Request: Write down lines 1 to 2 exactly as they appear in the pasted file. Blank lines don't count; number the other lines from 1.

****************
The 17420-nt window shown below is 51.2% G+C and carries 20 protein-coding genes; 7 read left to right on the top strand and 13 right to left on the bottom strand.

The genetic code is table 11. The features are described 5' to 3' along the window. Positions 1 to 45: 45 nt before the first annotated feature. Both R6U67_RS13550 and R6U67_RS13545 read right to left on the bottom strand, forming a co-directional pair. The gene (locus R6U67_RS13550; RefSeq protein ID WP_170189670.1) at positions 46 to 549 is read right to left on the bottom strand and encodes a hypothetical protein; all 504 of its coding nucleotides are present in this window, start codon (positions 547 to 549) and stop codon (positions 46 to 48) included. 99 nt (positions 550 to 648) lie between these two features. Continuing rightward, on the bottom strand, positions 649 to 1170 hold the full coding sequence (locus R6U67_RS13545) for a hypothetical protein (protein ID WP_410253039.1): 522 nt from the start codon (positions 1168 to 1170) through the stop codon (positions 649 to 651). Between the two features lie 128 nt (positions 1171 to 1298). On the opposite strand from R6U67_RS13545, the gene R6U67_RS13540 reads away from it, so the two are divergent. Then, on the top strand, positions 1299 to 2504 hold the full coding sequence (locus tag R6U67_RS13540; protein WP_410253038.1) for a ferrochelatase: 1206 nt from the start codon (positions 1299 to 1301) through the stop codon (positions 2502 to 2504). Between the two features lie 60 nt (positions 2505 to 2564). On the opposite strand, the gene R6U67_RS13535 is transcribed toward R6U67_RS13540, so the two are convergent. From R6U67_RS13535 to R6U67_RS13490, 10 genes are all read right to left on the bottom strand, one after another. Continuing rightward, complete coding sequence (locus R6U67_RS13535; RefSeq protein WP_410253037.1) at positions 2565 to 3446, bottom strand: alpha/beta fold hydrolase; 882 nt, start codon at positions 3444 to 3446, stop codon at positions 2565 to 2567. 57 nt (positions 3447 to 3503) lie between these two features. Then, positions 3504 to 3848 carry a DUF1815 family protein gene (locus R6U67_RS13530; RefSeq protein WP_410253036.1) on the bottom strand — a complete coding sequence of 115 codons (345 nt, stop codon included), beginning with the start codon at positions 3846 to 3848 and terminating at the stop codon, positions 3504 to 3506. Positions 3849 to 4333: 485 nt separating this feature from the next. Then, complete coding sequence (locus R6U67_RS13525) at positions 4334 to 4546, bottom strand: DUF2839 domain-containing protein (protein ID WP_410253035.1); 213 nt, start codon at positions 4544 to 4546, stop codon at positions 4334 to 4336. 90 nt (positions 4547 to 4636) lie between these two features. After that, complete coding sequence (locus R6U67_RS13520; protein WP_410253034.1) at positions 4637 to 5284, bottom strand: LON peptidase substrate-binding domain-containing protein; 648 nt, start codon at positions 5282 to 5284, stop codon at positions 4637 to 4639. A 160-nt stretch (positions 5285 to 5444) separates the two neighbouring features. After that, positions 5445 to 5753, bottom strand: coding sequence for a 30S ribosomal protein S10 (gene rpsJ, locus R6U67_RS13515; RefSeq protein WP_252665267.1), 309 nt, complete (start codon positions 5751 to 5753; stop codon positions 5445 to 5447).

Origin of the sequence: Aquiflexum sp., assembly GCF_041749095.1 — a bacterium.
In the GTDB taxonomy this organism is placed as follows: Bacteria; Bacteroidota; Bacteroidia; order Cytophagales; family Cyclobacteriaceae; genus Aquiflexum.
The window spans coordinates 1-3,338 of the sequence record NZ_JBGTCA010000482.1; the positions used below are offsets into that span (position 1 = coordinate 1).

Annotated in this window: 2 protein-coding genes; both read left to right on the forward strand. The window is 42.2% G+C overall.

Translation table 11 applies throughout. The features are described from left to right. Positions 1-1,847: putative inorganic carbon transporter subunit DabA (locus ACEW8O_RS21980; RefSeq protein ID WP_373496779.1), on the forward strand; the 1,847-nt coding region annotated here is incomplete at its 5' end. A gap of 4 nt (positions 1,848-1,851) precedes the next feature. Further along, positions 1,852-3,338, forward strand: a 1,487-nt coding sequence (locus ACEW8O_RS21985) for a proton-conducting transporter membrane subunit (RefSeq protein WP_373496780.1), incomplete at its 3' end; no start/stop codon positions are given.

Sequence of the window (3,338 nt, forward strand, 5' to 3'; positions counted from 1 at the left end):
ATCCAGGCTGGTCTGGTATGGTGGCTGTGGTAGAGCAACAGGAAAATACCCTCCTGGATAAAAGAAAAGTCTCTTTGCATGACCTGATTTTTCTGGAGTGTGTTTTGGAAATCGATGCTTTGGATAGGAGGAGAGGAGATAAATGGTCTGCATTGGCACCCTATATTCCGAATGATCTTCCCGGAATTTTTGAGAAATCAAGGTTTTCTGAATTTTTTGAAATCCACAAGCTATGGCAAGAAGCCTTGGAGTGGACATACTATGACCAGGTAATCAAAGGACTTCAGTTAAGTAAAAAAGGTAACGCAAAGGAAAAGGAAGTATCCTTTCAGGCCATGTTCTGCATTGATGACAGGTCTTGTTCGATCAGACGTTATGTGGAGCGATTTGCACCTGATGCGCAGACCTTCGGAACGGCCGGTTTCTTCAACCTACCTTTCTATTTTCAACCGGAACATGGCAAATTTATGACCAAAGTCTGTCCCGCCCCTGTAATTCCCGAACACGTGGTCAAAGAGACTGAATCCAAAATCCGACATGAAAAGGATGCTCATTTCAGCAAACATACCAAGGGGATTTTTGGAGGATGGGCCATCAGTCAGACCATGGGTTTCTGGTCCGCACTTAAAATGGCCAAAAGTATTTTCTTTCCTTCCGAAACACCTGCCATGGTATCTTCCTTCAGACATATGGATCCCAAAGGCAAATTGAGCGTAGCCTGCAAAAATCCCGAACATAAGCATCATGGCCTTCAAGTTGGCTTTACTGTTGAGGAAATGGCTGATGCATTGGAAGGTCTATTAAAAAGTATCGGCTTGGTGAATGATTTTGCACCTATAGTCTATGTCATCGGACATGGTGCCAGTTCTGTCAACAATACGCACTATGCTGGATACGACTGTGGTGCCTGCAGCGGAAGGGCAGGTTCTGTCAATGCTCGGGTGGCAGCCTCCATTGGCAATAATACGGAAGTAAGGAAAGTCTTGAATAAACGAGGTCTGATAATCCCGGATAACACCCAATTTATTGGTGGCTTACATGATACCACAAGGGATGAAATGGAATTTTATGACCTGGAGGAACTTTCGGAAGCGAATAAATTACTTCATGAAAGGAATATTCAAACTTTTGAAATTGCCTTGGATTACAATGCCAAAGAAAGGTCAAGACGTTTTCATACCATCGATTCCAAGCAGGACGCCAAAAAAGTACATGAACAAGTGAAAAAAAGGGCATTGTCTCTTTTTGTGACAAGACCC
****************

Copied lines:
The 17420-nt window shown below is 51.2% G+C and carries 20 protein-coding genes; 7 read left to right on the top strand and 13 right to left on the bottom strand.

The genetic code is table 11. The features are described 5' to 3' along the window. Positions 1 to 45: 45 nt before the first annotated feature. Both R6U67_RS13550 and R6U67_RS13545 read right to left on the bottom strand, forming a co-directional pair. The gene (locus R6U67_RS13550; RefSeq protein ID WP_170189670.1) at positions 46 to 549 is read right to left on the bottom strand and encodes a hypothetical protein; all 504 of its coding nucleotides are present in this window, start codon (positions 547 to 549) and stop codon (positions 46 to 48) included. 99 nt (positions 550 to 648) lie between these two features. Continuing rightward, on the bottom strand, positions 649 to 1170 hold the full coding sequence (locus R6U67_RS13545) for a hypothetical protein (protein ID WP_410253039.1): 522 nt from the start codon (positions 1168 to 1170) through the stop codon (positions 649 to 651). Between the two features lie 128 nt (positions 1171 to 1298). On the opposite strand from R6U67_RS13545, the gene R6U67_RS13540 reads away from it, so the two are divergent. Then, on the top strand, positions 1299 to 2504 hold the full coding sequence (locus tag R6U67_RS13540; protein WP_410253038.1) for a ferrochelatase: 1206 nt from the start codon (positions 1299 to 1301) through the stop codon (positions 2502 to 2504). Between the two features lie 60 nt (positions 2505 to 2564). On the opposite strand, the gene R6U67_RS13535 is transcribed toward R6U67_RS13540, so the two are convergent. From R6U67_RS13535 to R6U67_RS13490, 10 genes are all read right to left on the bottom strand, one after another. Continuing rightward, complete coding sequence (locus R6U67_RS13535; RefSeq protein WP_410253037.1) at positions 2565 to 3446, bottom strand: alpha/beta fold hydrolase; 882 nt, start codon at positions 3444 to 3446, stop codon at positions 2565 to 2567. 57 nt (positions 3447 to 3503) lie between these two features. Then, positions 3504 to 3848 carry a DUF1815 family protein gene (locus R6U67_RS13530; RefSeq protein WP_410253036.1) on the bottom strand — a complete coding sequence of 115 codons (345 nt, stop codon included), beginning with the start codon at positions 3846 to 3848 and terminating at the stop codon, positions 3504 to 3506. Positions 3849 to 4333: 485 nt separating this feature from the next. Then, complete coding sequence (locus R6U67_RS13525) at positions 4334 to 4546, bottom strand: DUF2839 domain-containing protein (protein ID WP_410253035.1); 213 nt, start codon at positions 4544 to 4546, stop codon at positions 4334 to 4336. 90 nt (positions 4547 to 4636) lie between these two features. After that, complete coding sequence (locus R6U67_RS13520; protein WP_410253034.1) at positions 4637 to 5284, bottom strand: LON peptidase substrate-binding domain-containing protein; 648 nt, start codon at positions 5282 to 5284, stop codon at positions 4637 to 4639. A 160-nt stretch (positions 5285 to 5444) separates the two neighbouring features. After that, positions 5445 to 5753, bottom strand: coding sequence for a 30S ribosomal protein S10 (gene rpsJ, locus R6U67_RS13515; RefSeq protein WP_252665267.1), 309 nt, complete (start codon positions 5751 to 5753; stop codon positions 5445 to 5447).